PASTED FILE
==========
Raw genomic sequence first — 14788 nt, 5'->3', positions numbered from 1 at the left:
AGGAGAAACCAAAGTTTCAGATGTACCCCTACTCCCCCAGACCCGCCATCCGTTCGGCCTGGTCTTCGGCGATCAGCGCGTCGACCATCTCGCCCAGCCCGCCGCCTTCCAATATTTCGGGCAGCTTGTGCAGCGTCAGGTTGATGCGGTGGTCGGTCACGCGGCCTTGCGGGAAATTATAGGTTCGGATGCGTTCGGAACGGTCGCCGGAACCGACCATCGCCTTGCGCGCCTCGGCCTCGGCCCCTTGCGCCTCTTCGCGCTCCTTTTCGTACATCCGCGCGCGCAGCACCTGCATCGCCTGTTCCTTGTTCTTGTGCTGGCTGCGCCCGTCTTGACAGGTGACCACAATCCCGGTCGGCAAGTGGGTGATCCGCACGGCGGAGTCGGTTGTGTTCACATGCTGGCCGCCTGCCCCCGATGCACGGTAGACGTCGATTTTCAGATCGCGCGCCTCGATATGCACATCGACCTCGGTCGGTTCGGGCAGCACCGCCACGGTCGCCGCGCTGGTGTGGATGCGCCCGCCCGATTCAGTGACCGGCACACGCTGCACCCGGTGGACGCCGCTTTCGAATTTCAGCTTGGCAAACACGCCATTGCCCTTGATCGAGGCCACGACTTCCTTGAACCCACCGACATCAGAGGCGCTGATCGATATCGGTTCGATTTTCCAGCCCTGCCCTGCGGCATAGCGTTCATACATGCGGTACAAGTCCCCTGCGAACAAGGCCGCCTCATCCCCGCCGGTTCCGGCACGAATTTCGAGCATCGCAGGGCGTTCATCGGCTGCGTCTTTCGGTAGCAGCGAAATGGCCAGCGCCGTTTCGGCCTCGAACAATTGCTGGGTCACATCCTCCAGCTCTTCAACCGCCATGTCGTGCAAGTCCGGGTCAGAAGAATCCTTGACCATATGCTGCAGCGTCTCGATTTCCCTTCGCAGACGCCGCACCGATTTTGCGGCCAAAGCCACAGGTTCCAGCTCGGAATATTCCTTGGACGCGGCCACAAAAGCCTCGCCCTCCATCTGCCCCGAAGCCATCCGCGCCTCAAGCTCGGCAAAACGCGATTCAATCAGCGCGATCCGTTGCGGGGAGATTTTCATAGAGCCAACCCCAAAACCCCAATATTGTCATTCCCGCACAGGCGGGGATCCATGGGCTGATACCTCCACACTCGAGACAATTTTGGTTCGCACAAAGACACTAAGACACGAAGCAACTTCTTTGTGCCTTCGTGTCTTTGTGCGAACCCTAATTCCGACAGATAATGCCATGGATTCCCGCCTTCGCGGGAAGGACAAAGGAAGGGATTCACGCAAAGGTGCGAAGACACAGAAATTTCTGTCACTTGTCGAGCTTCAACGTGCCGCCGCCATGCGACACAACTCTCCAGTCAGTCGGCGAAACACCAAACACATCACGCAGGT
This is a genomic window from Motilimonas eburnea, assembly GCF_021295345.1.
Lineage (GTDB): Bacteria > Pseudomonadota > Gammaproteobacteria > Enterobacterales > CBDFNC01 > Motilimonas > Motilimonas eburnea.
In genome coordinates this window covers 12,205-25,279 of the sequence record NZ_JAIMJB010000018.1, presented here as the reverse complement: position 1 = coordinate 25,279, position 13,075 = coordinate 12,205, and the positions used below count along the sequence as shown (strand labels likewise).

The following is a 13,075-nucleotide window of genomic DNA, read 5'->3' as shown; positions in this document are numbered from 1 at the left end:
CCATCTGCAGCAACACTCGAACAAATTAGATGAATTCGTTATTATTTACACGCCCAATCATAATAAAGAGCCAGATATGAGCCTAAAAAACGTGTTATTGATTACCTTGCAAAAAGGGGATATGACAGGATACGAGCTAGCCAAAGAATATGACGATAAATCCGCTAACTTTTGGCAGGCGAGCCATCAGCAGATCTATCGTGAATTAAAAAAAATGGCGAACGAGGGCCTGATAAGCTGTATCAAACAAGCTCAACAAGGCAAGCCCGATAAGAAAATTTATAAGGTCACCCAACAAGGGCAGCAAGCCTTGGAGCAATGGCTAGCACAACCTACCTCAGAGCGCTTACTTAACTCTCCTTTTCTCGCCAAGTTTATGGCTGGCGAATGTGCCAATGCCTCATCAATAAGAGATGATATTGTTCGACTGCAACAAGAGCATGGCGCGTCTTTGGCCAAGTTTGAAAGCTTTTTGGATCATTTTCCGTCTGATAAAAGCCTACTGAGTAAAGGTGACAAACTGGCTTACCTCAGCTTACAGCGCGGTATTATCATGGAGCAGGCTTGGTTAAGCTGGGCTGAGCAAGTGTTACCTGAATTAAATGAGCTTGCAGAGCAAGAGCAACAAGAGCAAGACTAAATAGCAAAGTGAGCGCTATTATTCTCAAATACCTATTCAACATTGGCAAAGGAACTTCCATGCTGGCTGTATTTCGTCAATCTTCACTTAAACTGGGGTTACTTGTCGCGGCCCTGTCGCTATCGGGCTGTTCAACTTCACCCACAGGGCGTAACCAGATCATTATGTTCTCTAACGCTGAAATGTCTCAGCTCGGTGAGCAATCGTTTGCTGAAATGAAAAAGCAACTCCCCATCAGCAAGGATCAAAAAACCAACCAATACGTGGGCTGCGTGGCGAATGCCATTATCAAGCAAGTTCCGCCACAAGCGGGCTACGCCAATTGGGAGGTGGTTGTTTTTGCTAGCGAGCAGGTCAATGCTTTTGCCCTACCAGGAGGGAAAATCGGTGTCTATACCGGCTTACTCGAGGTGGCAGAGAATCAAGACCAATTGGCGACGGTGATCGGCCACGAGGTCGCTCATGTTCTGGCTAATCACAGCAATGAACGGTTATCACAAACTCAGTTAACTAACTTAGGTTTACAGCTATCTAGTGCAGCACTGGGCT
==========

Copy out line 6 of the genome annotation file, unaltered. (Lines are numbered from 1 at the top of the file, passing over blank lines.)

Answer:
The following is a 13,075-nucleotide window of genomic DNA, read 5'->3' as shown; positions in this document are numbered from 1 at the left end: